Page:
By Kolt Buchenroth, Ohio Ag Net
Howard Call, executive director of the Ohio Fair Managers Association (OFMA) testified before the Ohio Senate Agriculture & Natural Resources Committee May 6, presenting a plan to hold Ohio’s 94 county and independent fairs. According to Call, OFMA also presented the plan to Ohio Gov. Mike DeWine’s staff on May 1. The plan lays out how fairs will be able to operate while abiding by social distancing and all other health department guidelines.
“That’s going to be a big job,” Call said. “It’s going to take some effort and some oversight to get people to do that.”
County fair season in Ohio is quickly approaching, with the Paulding County Fair set to start June 13.
“I am very concerned for that county, for its residents, and for those youth and participants,” Call said. “We are just trying to get them to hold on.”
On May 6, Harrison County announced an “abbreviated fair.” On April 30, the Marion County Fair Board announced the cancellation of their fair slated for June 29 though July 4.
“As you know, participating in your communities with your community fairs, county fairs, and festivals, that is a tragic loss in my opinion,” Call said.
Call also voiced concerns that differing county health department interpretations of the orders and rules add additional challenges to planning fairs.
“One of the concerns we shared with the governor’s staff Friday was the local health departments. We’re seeing very non-uniform application across the counties from the local health departments,” said Call, who also serves on the Summit County Fair board. “I’m trying to work with my health department, but again, sometimes they think their badge is bigger than the sheriff’s.”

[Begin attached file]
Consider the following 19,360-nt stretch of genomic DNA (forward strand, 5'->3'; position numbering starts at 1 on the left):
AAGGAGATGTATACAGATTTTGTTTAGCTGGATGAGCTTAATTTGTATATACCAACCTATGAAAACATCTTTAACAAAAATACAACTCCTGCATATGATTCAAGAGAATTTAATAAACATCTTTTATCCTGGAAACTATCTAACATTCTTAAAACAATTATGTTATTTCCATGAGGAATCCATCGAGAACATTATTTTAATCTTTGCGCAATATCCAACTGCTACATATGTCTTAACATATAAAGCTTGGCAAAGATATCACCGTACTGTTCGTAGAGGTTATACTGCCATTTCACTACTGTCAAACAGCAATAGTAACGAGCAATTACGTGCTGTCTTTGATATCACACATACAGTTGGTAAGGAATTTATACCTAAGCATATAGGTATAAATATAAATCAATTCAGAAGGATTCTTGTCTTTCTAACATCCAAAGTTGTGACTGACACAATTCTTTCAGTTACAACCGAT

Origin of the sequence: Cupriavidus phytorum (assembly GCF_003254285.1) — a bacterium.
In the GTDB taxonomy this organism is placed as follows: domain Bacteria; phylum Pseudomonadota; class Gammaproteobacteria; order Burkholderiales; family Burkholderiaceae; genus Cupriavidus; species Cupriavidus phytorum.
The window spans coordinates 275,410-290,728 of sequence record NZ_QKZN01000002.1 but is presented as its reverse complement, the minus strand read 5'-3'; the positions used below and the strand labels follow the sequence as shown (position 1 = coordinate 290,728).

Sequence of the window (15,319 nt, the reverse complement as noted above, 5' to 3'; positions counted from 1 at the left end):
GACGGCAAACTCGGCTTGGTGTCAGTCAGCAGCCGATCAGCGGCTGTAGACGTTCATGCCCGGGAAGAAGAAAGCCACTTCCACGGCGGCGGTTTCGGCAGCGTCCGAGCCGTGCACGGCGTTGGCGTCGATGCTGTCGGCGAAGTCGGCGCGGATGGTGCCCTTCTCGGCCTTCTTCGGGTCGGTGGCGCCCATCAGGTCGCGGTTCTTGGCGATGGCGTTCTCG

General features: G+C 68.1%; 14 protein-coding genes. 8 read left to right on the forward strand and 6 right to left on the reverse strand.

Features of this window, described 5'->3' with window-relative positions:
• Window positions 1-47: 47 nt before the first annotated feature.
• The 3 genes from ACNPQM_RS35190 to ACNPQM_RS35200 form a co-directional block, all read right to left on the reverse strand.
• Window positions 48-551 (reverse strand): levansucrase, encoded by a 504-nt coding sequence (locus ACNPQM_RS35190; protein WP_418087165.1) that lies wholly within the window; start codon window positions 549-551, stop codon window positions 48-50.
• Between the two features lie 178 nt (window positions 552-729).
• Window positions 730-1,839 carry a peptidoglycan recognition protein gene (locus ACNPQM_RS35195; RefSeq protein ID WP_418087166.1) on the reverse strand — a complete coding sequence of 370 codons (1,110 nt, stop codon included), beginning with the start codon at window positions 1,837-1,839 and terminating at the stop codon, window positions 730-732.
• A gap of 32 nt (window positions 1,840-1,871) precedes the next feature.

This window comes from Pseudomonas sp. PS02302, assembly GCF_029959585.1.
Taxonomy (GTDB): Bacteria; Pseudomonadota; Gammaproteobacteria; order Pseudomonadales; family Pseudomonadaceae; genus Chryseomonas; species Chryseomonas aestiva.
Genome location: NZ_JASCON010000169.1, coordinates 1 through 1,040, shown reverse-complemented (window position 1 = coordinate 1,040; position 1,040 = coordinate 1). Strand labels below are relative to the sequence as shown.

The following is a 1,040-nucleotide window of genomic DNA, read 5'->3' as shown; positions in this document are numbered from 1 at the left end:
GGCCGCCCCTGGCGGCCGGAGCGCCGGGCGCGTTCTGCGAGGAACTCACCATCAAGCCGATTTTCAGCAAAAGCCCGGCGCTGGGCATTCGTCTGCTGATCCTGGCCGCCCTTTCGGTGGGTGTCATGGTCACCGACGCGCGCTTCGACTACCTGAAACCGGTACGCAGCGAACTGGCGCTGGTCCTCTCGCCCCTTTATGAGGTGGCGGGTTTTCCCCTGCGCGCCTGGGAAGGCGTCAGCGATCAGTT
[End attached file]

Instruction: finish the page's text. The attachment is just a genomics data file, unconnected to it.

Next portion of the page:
Senator Bob Peterson (R-Washington Court House) shared those concerns.
“It’s been interpreted differently by various health departments from one county to another. A county line can make a significant difference on what you’re able to do,” Peterson said. “So, that is a problem that we need to continue to address.”
Call also testified that the OFMA has obtained a document from the Ohio Department of Agriculture that abolishes the Amusement Ride Safety Division and Division of Fairs. In a statement, the Ohio Department of Agriculture said COVID-19 has caused an unexpected and serious financial strain on their agency, making it necessary to reevaluate the entire budget and operation. Prior to COVID-19, the Ohio Department of Agriculture was already operating under a very tight budget. With the mass gathering order in place and the amusement ride industry unable to operate, their Amusement Ride Safety Inspectors are not performing inspections. Inspection fees — which are the main revenue source for the Amusement Ride Safety Division — are not being collected, making it necessary to lay off division staff until the industry is once again operating.
“We stand ready to bring our Amusement Ride Safety staff back to work once it is deemed safe to operate amusement parks and ride-oriented events,” said Dorothy Pelanda, Ohio Department of Agriculture Director. “Amusement ride inspections are critical for the safety of Ohioans. When events and places with rides are once again operational, we will have inspectors in place to inspect them prior to opening.”